MONTREAL, Quebec -- When constructing a side, soccer managers everywhere are often confronted with a conundrum similar to that of the poor man's blanket. If they cover their defense, the attack is cold. If they bundle up the offense, the back line gets the chills.
Through the first four games of the Women's World Cup, U.S. manager Jill Ellis seemed OK with her defense being toasty and her offense getting a bit of frostbite. But in the Americans' 1-0 quarterfinal triumph over China, Ellis appeared to strike a better balance, despite missing both Megan Rapinoe and Lauren Holiday due to accumulation of yellow cards.
The defense extended its shutout streak to 423 minutes, and while the attack scored just once, it created 13 chances, more than any other game for the Americans in the tournament. The caveat there is that the opponent that night made for a balmy outing. China is well organized, but possessed a popgun attack. That won't be the case in Tuesday's semifinal against Germany, a game in which all facets of the U.S. team will be tested.
So now Ellis finds herself in a bit of a lineup quandary. Does she keep things the same as she did against China, or do Rapinoe and Holiday automatically get reinserted into the lineup? Or is it some combination of the two? Here's a breakdown of the pressing questions.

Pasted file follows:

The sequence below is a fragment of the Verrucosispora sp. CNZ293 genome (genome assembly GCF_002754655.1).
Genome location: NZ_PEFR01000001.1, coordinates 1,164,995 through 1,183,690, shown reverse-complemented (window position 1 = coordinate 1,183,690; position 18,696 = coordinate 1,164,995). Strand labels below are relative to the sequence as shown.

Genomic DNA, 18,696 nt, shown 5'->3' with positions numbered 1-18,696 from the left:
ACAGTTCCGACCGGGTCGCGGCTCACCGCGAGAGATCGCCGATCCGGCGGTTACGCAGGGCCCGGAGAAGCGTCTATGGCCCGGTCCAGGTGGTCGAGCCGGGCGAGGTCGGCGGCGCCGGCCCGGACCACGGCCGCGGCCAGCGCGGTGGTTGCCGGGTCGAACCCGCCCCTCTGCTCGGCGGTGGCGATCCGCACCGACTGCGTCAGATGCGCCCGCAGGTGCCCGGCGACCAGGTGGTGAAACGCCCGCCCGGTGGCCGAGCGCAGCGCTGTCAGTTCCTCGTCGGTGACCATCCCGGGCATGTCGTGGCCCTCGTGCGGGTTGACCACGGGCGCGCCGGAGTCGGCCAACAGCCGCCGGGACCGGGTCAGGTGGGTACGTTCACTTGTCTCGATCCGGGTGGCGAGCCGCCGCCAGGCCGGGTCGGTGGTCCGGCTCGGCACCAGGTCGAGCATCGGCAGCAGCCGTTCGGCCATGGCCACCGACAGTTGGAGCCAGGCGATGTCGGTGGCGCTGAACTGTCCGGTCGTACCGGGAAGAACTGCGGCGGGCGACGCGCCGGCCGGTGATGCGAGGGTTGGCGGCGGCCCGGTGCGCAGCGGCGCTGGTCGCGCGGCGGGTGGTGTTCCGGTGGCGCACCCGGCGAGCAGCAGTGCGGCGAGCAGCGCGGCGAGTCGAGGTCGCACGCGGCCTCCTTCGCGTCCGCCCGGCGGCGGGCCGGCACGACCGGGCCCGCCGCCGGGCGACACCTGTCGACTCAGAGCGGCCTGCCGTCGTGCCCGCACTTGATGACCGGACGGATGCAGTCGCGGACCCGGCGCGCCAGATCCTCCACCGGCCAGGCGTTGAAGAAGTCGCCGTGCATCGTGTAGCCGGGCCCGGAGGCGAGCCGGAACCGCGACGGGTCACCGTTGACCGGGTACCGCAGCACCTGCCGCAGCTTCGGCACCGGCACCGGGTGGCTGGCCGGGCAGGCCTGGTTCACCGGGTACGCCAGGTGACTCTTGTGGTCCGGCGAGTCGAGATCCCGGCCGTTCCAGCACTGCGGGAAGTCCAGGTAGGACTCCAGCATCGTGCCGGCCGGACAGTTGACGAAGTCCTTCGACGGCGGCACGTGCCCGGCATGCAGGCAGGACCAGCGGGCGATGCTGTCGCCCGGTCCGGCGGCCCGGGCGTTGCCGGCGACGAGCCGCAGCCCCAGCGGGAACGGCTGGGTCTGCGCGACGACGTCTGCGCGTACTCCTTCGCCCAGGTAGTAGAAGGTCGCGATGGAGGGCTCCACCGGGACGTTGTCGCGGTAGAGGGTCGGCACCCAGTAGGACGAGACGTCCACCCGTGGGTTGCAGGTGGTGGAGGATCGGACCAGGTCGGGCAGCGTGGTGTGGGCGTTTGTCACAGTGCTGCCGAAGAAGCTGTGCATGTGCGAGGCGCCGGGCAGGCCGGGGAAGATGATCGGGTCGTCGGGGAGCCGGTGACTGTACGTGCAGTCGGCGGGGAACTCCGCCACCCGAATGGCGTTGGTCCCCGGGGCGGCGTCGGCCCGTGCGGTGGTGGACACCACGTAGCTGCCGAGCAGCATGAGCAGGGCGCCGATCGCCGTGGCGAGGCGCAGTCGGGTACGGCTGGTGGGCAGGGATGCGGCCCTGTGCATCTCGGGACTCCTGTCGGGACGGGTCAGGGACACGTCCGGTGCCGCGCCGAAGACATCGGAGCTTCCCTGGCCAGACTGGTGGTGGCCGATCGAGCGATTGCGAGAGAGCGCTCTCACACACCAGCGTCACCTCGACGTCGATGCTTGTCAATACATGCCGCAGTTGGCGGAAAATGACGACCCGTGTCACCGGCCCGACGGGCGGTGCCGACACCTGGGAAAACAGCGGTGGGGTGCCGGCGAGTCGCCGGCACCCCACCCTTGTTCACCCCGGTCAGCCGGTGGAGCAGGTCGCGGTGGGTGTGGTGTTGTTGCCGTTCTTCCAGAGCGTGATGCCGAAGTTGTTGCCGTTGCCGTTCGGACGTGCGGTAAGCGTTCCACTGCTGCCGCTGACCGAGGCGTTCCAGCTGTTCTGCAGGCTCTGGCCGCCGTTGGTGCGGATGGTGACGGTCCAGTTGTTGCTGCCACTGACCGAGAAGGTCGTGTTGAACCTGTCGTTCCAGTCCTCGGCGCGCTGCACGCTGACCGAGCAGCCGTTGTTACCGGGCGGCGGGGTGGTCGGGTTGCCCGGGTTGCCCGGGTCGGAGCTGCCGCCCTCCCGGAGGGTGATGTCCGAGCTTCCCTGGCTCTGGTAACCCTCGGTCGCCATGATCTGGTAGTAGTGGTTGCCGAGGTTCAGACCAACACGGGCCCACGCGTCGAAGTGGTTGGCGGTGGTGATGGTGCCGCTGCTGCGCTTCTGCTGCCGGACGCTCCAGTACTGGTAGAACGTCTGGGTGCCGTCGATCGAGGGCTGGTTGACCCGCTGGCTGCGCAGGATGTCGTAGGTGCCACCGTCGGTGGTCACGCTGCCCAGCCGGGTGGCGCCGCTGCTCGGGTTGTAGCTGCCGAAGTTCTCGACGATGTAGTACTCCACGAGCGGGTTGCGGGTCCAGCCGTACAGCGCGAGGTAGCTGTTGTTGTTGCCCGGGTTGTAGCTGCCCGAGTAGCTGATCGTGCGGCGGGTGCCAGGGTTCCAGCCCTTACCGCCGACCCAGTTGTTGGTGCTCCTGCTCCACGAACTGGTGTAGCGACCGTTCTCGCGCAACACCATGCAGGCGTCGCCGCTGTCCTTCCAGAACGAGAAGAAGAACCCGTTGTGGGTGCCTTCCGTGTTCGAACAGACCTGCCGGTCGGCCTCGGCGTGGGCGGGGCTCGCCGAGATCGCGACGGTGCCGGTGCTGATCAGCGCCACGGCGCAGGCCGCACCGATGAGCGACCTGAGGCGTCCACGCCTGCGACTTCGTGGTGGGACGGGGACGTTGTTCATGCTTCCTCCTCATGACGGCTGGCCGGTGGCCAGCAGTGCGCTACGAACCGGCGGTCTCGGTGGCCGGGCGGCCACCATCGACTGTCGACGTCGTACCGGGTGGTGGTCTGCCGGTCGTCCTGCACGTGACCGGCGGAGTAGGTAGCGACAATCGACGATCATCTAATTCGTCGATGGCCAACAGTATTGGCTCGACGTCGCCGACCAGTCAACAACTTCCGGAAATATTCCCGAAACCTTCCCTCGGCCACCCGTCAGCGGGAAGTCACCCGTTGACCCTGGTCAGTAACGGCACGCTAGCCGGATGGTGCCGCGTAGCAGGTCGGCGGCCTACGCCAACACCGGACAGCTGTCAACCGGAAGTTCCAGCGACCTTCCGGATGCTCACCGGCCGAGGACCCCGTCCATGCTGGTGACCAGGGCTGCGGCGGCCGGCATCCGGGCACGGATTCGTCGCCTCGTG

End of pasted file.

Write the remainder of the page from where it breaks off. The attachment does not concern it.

The central midfielders
The best players don't always make the best team. In this case, the central tandem of Holiday and Carli Lloyd has seemed less than the sum of its talent. It's an odd development given the success they've had in the past. The fact that both players can defend and get into the attack is a positive, and adds a layer of unpredictability to the offense. But too many passes have gone astray, and with both players forced to defend deep at times, the link to the forwards was intermittent at best. Prior to the China match, neither player looked entirely comfortable with her role nor with the team's attacking approach.
Holiday's suspension for the China game forced Ellis to bring in Morgan Brian, with the U.S. manager opting to give the young midfielder a dedicated holding role. This allowed Lloyd more freedom to get forward, and the result was her best game of the tournament. Lloyd scored the only goal of the game, and could have had an assist or two with better finishing. It seems she still has more to give as well. Brian provided an effective shield in front of the backline and showed off her ability to connect passes under pressure.
The way the respective games of Lloyd and Brian complement each other make for a compelling reason to keep the tandem together for Tuesday's match. And Brian has faced several of the German players during the 2012 U-20 Women's World Cup, including Melanie Leupolz and Dzsenifer Marozsan, so there is likely to be little fear factor.
Such a decision would be tough on Holiday, in that it would mark the second major tournament in a row she was dropped from the lineup in the latter stages, but there is another solution that could get her onto the field.
The wide midfielders